Case study: Queensland business under cyber attack

From Michelle Cross, Elders Insurance Mackay
This is the true story from the owner of a 5-person accounting practice in regional Queensland.

 An email was received from Australia Post. We had been struggling with our local post office not delivering parcels or mail so thought nothing of it. The email was forwarded to my admin staff to ring the local post office however, before ringing, my admin person clicked on the link to find out about the parcel. The next thing we know, things started to disappear.

She shut down her computer and restarted it and, in the meantime, I get a phone call from another staff member who works remotely that she cannot open her Outlook. When the staff member who had shut down her computer restarted it, we were confronted with “You have been Cryptolocked and you must pay us so much money to obtain your files”.

This happened in the space of half an hour first thing in the morning.

We rang our local computer tech, who dropped everything and came to us. We thought we would be ok as we have a backup but because this attack happened when we were in the process of backing up, our backup was infected as well.

My business was virtually nonexistent for the whole day. This was August, one of our busiest times of year. I had to keep my business going but you can imagine we had nothing – no calendar, no Microsoft templates, letters, we didn’t know who was coming in for appointments and of course, no access to our accounting programs.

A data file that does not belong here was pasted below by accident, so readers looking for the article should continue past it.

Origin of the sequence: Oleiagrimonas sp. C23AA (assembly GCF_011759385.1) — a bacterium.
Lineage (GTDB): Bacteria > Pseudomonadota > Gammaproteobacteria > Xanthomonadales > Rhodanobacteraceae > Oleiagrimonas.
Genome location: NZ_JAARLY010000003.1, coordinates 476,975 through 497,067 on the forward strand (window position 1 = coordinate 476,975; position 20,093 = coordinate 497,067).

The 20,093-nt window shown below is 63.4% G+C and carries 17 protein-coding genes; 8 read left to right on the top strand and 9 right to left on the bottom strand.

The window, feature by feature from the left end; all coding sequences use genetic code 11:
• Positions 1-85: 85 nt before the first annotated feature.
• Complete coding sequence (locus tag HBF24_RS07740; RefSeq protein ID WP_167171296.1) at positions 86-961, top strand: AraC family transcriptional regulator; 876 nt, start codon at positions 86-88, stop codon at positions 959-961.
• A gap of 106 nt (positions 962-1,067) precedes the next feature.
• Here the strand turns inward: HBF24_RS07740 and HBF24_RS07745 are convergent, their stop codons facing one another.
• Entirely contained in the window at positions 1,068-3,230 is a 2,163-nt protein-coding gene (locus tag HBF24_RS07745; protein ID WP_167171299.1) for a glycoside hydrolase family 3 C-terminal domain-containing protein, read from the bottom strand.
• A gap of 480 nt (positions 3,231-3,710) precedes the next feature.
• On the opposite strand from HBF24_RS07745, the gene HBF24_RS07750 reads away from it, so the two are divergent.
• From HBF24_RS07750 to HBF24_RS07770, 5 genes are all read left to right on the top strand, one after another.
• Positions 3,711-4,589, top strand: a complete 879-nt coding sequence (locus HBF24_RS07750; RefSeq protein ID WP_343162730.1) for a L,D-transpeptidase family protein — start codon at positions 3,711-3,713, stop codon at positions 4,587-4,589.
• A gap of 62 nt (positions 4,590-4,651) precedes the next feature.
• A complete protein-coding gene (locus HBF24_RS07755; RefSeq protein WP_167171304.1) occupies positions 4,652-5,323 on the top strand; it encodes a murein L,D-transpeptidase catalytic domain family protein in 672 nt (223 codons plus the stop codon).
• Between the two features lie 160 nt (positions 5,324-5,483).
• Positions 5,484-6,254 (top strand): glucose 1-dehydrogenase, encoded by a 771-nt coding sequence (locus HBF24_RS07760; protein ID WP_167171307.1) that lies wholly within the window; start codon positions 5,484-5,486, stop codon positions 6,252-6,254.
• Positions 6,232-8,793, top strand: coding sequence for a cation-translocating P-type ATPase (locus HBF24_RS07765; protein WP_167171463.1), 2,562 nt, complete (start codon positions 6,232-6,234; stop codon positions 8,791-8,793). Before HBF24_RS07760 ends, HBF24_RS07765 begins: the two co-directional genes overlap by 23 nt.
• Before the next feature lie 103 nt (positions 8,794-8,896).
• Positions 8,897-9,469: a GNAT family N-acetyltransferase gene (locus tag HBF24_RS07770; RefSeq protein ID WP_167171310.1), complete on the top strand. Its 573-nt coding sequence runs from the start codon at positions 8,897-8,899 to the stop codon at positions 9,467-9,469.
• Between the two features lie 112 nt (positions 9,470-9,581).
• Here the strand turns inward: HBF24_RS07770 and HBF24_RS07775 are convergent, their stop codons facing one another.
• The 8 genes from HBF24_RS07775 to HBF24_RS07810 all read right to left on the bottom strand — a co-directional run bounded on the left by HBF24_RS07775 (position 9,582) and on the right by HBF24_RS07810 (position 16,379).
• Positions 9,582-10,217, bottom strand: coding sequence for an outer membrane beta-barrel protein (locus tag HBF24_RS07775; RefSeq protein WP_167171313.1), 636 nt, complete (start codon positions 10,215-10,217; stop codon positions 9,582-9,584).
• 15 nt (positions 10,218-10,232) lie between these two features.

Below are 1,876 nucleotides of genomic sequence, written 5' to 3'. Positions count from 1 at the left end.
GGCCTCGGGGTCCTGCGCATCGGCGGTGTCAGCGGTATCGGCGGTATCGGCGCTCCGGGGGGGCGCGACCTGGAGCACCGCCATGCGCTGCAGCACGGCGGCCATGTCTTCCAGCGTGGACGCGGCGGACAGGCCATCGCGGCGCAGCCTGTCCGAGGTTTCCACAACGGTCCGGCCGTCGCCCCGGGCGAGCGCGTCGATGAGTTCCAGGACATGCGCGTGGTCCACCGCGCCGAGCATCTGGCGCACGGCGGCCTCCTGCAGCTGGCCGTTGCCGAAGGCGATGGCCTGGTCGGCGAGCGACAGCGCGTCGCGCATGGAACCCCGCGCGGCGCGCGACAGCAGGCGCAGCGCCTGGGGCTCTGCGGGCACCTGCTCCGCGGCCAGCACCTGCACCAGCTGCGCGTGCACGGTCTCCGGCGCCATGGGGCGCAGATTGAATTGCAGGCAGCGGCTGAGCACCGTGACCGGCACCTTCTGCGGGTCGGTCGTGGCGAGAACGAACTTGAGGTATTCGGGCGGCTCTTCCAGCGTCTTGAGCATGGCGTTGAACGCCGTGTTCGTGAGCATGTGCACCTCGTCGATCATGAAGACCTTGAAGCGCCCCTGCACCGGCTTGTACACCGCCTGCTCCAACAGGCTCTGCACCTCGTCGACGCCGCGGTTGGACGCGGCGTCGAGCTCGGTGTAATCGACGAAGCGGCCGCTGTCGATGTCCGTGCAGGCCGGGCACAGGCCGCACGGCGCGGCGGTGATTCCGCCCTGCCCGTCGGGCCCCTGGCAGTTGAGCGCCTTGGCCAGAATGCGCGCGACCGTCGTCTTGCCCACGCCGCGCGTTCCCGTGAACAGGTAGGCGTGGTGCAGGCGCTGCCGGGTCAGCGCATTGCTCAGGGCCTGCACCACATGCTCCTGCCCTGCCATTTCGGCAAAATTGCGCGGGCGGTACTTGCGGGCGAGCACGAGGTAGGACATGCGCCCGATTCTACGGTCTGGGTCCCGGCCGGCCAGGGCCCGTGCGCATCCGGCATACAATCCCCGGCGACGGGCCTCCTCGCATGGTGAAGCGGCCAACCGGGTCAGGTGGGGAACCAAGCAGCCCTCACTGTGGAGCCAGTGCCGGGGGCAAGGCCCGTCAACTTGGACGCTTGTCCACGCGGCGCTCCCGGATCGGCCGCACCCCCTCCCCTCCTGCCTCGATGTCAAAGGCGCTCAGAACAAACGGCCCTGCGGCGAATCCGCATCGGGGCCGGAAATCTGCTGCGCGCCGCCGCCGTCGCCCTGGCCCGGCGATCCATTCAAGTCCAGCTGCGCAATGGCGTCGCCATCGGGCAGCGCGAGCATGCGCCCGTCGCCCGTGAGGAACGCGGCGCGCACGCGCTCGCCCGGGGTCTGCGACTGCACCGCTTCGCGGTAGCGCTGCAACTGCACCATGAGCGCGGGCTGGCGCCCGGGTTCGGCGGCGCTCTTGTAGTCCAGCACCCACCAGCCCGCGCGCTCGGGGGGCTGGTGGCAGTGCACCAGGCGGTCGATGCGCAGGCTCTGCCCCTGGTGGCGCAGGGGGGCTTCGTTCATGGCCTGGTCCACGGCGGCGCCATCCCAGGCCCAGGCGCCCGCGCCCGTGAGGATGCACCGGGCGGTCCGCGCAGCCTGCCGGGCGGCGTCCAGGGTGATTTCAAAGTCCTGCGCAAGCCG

I rang the police and they advised that I could pay the ransom, which did not guarantee me getting my files, or wipe my computers and start again. After trying to pay the ransom unsuccessfully due to the requirement that the ransom be paid in bitcoin (which I knew nothing about), at 7pm that night the decision was made that we had to wipe our computers and start again. The last standalone backup I had of my software had been done on the 1st of July due to rolling over all my clients, so you can imagine we had lost almost 7 weeks’ worth of work. However, we bit the bullet and did it.

The cost to my business has been ongoing over the last 9 months, just in hardware and services it has cost me over $10,000. The actual cost to my fees is in the vicinity of $20,000. We still have ongoing problems, which attracts another fee. The ATO advised we should have just gotten rid of the computers completely as the virus still lives even after it has been wiped – if I had the finances to do this, I would have.

I would suggest that when you are renewing any businesses policy, that you ask your client if they want cyber insurance as it would have saved me a lot of heartache and money.